Michael: So, how did Island Conservation of Santa Cruz, California become involved with the rats of Pinzón Island in the Galápagos?
Heath: Well, we’ve been doing invasive species eradication on islands for about 22 years and we’ve had a program in the Galápagos now for about seven or eight years. We’ve been working with the Galápagos National Park to explore ways to rid their islands of invasive species.
Michael: Well how do you rid an island of rats?
Heath: Well it’s not easy, it takes years of planning. We have to figure out how to ensure that we can get every single rat because one rat left on the island that is pregnant can repopulate the island in a matter of months. And so, we use a tool that has been tried and true over 500 times around the world of applying a bait that includes a rodenticide that reaches the rats and when you get rid of all of them the islands bounce back remarkably, almost overnight.
Michael: So, you have to get rid of all the rats. You use a bait with poison in it. What happens when other critters eat that bait with poison in it or eat the rat?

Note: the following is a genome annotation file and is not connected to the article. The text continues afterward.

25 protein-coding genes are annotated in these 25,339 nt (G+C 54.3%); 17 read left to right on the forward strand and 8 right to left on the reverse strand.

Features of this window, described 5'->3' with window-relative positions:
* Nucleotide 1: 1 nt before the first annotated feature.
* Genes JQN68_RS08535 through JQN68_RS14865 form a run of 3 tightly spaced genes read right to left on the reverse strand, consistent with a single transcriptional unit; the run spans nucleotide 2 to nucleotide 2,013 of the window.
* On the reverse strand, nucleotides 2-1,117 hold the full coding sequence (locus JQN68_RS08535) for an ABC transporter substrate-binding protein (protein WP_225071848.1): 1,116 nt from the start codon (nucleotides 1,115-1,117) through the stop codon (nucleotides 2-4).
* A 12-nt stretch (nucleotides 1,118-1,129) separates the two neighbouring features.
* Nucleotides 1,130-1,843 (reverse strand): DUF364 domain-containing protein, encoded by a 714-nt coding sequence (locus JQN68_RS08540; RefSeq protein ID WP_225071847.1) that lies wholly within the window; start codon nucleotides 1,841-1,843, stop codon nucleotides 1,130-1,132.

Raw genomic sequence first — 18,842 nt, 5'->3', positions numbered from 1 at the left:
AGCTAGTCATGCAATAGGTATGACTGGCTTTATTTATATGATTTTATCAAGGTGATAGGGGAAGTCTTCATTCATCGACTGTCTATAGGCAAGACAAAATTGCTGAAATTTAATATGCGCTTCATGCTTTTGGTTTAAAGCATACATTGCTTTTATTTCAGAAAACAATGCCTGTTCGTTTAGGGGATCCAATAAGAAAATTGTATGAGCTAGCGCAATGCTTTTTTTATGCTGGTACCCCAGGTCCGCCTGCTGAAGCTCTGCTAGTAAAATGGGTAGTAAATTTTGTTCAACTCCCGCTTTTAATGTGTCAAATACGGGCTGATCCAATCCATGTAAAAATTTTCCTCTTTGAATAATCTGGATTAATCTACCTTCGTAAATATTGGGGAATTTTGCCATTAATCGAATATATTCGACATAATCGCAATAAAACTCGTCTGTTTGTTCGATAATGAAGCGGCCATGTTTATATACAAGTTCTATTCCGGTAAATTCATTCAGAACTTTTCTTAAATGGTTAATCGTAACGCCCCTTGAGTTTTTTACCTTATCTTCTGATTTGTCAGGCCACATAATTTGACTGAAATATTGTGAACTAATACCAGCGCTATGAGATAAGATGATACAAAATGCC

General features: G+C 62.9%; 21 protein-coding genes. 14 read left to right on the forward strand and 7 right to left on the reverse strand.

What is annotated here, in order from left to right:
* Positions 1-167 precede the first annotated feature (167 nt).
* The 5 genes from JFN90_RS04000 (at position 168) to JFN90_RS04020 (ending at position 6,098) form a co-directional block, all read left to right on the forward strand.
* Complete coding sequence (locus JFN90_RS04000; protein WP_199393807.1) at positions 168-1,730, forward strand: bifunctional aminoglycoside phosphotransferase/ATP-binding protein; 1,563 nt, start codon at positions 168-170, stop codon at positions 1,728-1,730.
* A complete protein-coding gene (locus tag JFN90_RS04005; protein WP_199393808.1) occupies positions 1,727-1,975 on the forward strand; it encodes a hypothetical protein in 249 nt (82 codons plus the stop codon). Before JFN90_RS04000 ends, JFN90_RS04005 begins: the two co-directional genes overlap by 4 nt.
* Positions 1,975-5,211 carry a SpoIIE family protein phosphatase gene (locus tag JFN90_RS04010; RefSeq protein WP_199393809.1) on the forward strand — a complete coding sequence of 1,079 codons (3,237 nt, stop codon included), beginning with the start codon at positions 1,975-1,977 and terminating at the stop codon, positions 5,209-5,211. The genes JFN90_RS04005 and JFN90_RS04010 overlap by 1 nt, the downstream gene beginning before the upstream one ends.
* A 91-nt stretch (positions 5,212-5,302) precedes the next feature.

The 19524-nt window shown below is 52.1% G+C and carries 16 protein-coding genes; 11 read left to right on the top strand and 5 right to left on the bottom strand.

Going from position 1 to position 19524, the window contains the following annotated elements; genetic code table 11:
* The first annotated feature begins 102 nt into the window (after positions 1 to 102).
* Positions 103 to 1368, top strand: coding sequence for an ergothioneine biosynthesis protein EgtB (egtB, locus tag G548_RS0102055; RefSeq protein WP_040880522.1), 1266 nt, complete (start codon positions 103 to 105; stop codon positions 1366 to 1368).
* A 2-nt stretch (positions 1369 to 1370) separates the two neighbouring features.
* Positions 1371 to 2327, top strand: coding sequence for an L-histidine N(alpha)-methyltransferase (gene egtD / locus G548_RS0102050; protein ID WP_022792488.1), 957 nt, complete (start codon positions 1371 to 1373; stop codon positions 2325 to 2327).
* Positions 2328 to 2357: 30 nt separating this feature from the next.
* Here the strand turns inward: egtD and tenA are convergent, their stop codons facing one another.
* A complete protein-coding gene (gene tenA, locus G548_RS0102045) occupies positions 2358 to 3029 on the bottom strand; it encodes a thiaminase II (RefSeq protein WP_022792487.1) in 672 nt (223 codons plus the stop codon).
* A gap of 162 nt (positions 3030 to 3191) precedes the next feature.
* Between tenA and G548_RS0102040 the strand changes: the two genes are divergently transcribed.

Heath: Well we go to great lengths to make sure that that doesn’t happen. So we take years and years to understand the food chain and the food web and the migratory species and figure out the best window to apply the bait so that we minimize the potential to reach other species and in some cases we collect species and hold them in protective captivity to make sure that they aren’t exposed.
Michael: Did you do that with the critters on the Galápagos? I mean I can’t imagine that you are running out and catching…what kind of critters are there to catch?
Heath: Indeed, there were hawks that were collected so that they didn’t eat the rats that had the toxicant within them.
Michael: So you’ve got a monumental job then trying to figure out how to manage this eradication of invasive species. New technology shows up on the land. What is it? It’s called “push technology.” What is that?
Heath: Yeah, so we’ve been around 22 years. We’ve been able to go to 66 islands in that amount of time. There are other groups around the world that do this kind of work. All told there have been 1000 successful invasive species eradications on islands.
Michael: 1000 of them?
Heath: 1000 successful ones over the years. Yes.